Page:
Not many landlords realize this, but they are actually providing a service (their rental home) to consumers (their tenants). This means that their tenants are protected by the Consumer Protection Law, and as landlords, they are legally required to comply with certain rules and regulations.
What is the Consumer Protection Law?
The Consumer Protection Law is an area of law that is overseen by the U.S. Federal Trade Commission (FTC). It is designed to protect consumers from unfair, fraudulent, and unethical practices taken by businesses. The Consumer Protection Law enforces specific rules and regulations in cultivating a marketplace where customers are treated fairly.
What is covered under the Consumer Protection Law?
The Consumer Protection Law is applicable federally. Let’s take a look at some of the laws that may be applicable to your rental business:
#1 Fair Credit Reporting Act
Landlords and property managers may review a prospective tenant’s credit report and consumer report during the tenant screening process. This allows them to determine whether the tenant is qualified to rent the unit. When accessing these reports, landlords must abide by regulations set by the FTC under the Fair Credit Reporting Act (FCRA).
Credit reports are prepared from credit bureaus such as Equifax and Trans Union and are used to describe the prospective tenant’s credit score. However, before landlords can obtain such information, they must do the following:
- Request access to credit reports of existing tenants or rental applicants.
- Obtain permission from the tenant or applicant to receive a copy of their credit report.
- Certify to the reporting agency or credit bureau that the information will be used for screening purposes only.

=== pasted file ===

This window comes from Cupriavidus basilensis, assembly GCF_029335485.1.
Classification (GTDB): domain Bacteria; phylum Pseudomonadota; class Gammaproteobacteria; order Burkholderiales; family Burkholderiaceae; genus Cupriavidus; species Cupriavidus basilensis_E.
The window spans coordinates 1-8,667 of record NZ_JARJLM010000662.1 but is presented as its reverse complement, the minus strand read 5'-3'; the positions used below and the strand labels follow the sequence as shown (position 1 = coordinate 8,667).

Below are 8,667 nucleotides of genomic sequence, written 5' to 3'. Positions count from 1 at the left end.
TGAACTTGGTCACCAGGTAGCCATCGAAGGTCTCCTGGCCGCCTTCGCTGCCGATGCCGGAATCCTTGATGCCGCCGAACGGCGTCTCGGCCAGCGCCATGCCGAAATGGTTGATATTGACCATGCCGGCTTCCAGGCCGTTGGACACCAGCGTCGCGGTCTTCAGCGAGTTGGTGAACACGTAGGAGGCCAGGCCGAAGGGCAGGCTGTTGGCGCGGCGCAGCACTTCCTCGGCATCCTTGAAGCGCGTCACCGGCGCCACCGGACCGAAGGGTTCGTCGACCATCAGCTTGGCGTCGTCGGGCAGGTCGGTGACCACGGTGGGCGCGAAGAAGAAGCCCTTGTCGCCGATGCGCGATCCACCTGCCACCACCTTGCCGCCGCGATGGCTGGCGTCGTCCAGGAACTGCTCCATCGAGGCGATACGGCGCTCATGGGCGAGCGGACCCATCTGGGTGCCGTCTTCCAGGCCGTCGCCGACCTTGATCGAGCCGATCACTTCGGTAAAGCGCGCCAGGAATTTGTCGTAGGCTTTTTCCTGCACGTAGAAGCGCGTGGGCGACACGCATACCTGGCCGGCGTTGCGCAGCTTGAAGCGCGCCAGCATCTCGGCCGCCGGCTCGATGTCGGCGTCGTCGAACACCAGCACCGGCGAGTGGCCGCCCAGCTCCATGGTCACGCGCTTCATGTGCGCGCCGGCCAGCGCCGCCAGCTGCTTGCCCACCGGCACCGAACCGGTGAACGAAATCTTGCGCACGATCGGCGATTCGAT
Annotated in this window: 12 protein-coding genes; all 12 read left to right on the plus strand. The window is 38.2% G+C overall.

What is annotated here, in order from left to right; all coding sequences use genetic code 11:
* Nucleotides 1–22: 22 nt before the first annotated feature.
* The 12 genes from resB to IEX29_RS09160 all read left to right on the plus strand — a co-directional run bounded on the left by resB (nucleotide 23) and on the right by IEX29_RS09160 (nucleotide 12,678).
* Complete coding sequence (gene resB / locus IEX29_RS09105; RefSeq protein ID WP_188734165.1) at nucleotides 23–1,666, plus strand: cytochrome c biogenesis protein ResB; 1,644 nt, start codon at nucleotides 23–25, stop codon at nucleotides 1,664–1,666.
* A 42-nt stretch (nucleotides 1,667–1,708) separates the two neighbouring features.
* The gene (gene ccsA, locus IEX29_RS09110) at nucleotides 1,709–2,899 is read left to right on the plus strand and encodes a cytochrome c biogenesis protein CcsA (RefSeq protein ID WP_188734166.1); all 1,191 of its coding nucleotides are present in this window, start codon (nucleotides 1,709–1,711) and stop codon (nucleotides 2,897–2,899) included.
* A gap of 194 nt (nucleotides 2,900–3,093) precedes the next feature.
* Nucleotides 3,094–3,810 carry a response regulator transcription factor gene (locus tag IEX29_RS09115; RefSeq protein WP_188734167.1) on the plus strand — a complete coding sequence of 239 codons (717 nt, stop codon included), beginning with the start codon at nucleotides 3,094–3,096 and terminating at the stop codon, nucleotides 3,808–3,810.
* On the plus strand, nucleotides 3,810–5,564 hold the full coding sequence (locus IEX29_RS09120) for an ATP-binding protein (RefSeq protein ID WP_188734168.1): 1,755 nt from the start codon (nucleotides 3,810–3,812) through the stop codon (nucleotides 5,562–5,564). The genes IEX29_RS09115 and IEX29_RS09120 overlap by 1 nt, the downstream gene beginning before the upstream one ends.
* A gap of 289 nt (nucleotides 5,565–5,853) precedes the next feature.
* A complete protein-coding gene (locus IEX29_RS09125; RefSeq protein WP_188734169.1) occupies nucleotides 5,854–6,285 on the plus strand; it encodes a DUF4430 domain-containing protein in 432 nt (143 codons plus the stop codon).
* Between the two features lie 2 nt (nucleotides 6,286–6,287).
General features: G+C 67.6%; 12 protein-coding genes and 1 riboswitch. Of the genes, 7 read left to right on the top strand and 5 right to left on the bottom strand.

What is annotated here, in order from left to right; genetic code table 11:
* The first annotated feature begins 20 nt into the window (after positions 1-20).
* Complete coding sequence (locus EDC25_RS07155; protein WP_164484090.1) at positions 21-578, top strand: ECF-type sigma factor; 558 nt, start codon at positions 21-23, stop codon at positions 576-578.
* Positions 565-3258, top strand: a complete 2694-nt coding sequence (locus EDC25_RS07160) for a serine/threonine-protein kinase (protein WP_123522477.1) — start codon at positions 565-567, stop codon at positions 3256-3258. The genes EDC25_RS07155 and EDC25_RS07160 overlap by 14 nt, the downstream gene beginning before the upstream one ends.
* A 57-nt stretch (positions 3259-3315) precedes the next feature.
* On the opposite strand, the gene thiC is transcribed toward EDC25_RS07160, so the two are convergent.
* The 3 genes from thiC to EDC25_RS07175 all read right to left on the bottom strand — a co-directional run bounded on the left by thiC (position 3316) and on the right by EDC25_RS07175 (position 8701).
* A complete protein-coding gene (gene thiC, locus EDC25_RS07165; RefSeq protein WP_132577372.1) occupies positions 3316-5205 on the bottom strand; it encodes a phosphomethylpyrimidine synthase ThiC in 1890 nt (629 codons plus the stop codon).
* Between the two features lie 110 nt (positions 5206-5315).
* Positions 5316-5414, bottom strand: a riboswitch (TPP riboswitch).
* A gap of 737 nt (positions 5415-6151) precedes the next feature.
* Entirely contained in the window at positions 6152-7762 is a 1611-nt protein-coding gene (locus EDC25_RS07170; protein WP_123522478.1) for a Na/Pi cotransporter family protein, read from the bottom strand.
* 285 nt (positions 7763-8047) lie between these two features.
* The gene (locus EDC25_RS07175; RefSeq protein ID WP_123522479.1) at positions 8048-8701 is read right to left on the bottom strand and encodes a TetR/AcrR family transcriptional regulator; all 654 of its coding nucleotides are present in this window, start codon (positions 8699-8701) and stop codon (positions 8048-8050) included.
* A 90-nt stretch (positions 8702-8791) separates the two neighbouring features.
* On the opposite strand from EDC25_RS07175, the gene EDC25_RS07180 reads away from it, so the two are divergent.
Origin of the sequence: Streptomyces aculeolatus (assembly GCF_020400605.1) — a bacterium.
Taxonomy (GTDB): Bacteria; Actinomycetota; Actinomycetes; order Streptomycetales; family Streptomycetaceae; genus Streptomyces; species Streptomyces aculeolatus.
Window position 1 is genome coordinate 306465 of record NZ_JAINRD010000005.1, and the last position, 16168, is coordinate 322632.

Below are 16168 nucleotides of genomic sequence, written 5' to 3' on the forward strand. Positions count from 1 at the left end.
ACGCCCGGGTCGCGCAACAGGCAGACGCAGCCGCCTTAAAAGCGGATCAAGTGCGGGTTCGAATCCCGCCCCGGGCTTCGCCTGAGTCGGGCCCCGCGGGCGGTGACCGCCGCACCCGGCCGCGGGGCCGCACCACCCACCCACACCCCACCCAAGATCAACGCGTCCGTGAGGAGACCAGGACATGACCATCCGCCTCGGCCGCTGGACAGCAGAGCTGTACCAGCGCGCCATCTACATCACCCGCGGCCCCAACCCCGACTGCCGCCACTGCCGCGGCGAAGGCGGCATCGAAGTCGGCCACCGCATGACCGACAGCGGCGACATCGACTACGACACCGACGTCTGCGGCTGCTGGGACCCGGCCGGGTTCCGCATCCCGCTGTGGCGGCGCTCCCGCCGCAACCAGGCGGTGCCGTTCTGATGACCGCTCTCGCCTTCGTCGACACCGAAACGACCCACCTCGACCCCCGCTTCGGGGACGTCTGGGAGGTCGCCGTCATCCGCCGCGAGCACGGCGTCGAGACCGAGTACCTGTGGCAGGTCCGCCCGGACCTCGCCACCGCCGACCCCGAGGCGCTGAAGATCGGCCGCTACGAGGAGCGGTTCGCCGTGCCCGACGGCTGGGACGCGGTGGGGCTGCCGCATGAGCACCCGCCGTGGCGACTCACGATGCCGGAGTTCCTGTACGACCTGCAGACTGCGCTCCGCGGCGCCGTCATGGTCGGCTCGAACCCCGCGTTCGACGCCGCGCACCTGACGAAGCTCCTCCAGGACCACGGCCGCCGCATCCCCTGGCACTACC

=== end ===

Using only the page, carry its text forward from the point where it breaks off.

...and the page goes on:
Under the FCRA, landlords and property managers must provide the rental applicant with a written notification whenever the denial is based on their credit score. This is called the “Adverse Reaction”.
Violations of the FCRA may result in civil liabilities amounting to thousands of dollars against the landlord and/or property manager/s.
#2 Marketing and Advertising
The Consumer Protection Bureau has divisions that are dedicated to the prevention of deceptive actions in marketing and advertising.
‘Deceptive advertising’ is when advertisements make false claims about products or otherwise conceal the truth by omitting necessary information. According to the FTC, it includes names, prices, and claims that may mislead consumers. Generally, anything alleged that may impact the customer’s decision or perception about a product or service should be a fact.
An example of deceptive advertising in the rental business is a listing of a single-family unit, depicting it as a home with brand-new appliances and furnishings when in truth, it is actually old and outdated. This would be a direct violation of the Consumer Protection Law, as it would cause prospective tenants to assume that the home they’re renting looks exactly like the one in the pictures.
#3 Fair Housing and Discrimination